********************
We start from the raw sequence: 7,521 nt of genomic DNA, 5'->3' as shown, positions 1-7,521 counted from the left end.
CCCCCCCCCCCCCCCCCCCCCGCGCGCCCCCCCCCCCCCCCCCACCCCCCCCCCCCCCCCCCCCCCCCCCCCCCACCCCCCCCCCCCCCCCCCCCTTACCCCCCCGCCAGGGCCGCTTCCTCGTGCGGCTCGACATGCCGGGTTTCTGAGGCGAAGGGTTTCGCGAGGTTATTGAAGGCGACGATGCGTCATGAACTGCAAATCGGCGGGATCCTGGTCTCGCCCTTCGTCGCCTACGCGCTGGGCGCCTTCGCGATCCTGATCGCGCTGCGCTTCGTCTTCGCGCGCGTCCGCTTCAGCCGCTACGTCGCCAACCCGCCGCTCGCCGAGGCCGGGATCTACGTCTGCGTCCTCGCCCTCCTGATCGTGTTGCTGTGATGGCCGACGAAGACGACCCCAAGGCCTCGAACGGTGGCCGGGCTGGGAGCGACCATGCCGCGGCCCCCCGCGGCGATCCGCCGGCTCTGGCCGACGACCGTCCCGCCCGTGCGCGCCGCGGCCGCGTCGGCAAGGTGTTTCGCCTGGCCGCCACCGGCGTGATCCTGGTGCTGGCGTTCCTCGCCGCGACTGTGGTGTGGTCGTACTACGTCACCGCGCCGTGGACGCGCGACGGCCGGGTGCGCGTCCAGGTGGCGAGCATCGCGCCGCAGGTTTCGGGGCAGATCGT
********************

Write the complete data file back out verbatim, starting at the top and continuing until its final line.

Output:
We start from the raw sequence: 7,521 nt of genomic DNA, 5'->3' as shown, positions 1-7,521 counted from the left end.
CCCCCCCCCCCCCCCCCCCCCGCGCGCCCCCCCCCCCCCCCCCACCCCCCCCCCCCCCCCCCCCCCCCCCCCCCACCCCCCCCCCCCCCCCCCCCTTACCCCCCCGCCAGGGCCGCTTCCTCGTGCGGCTCGACATGCCGGGTTTCTGAGGCGAAGGGTTTCGCGAGGTTATTGAAGGCGACGATGCGTCATGAACTGCAAATCGGCGGGATCCTGGTCTCGCCCTTCGTCGCCTACGCGCTGGGCGCCTTCGCGATCCTGATCGCGCTGCGCTTCGTCTTCGCGCGCGTCCGCTTCAGCCGCTACGTCGCCAACCCGCCGCTCGCCGAGGCCGGGATCTACGTCTGCGTCCTCGCCCTCCTGATCGTGTTGCTGTGATGGCCGACGAAGACGACCCCAAGGCCTCGAACGGTGGCCGGGCTGGGAGCGACCATGCCGCGGCCCCCCGCGGCGATCCGCCGGCTCTGGCCGACGACCGTCCCGCCCGTGCGCGCCGCGGCCGCGTCGGCAAGGTGTTTCGCCTGGCCGCCACCGGCGTGATCCTGGTGCTGGCGTTCCTCGCCGCGACTGTGGTGTGGTCGTACTACGTCACCGCGCCGTGGACGCGCGACGGCCGGGTGCGCGTCCAGGTGGCGAGCATCGCGCCGCAGGTTTCGGGGCAGATCGT